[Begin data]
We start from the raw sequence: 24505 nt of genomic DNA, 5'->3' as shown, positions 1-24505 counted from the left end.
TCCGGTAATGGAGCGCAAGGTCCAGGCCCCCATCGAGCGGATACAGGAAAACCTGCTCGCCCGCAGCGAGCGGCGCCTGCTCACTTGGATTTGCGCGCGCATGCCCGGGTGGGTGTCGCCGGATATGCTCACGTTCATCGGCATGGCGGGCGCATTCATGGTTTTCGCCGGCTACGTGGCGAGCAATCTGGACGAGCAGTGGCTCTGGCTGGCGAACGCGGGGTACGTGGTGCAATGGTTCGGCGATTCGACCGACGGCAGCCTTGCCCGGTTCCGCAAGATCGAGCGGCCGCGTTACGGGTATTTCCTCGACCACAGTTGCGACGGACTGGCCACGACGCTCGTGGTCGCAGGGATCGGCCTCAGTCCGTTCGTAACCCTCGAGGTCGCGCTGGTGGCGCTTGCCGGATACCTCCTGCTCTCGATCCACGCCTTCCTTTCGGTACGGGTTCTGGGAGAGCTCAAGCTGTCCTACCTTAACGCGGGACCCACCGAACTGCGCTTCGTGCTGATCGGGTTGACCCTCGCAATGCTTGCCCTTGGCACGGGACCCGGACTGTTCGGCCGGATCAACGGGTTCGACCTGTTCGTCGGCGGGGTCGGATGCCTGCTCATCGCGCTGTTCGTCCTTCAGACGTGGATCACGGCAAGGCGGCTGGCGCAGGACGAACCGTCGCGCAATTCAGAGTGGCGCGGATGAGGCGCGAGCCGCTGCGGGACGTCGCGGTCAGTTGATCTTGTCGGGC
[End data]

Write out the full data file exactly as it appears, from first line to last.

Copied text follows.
We start from the raw sequence: 24505 nt of genomic DNA, 5'->3' as shown, positions 1-24505 counted from the left end.
TCCGGTAATGGAGCGCAAGGTCCAGGCCCCCATCGAGCGGATACAGGAAAACCTGCTCGCCCGCAGCGAGCGGCGCCTGCTCACTTGGATTTGCGCGCGCATGCCCGGGTGGGTGTCGCCGGATATGCTCACGTTCATCGGCATGGCGGGCGCATTCATGGTTTTCGCCGGCTACGTGGCGAGCAATCTGGACGAGCAGTGGCTCTGGCTGGCGAACGCGGGGTACGTGGTGCAATGGTTCGGCGATTCGACCGACGGCAGCCTTGCCCGGTTCCGCAAGATCGAGCGGCCGCGTTACGGGTATTTCCTCGACCACAGTTGCGACGGACTGGCCACGACGCTCGTGGTCGCAGGGATCGGCCTCAGTCCGTTCGTAACCCTCGAGGTCGCGCTGGTGGCGCTTGCCGGATACCTCCTGCTCTCGATCCACGCCTTCCTTTCGGTACGGGTTCTGGGAGAGCTCAAGCTGTCCTACCTTAACGCGGGACCCACCGAACTGCGCTTCGTGCTGATCGGGTTGACCCTCGCAATGCTTGCCCTTGGCACGGGACCCGGACTGTTCGGCCGGATCAACGGGTTCGACCTGTTCGTCGGCGGGGTCGGATGCCTGCTCATCGCGCTGTTCGTCCTTCAGACGTGGATCACGGCAAGGCGGCTGGCGCAGGACGAACCGTCGCGCAATTCAGAGTGGCGCGGATGAGGCGCGAGCCGCTGCGGGACGTCGCGGTCAGTTGATCTTGTCGGGC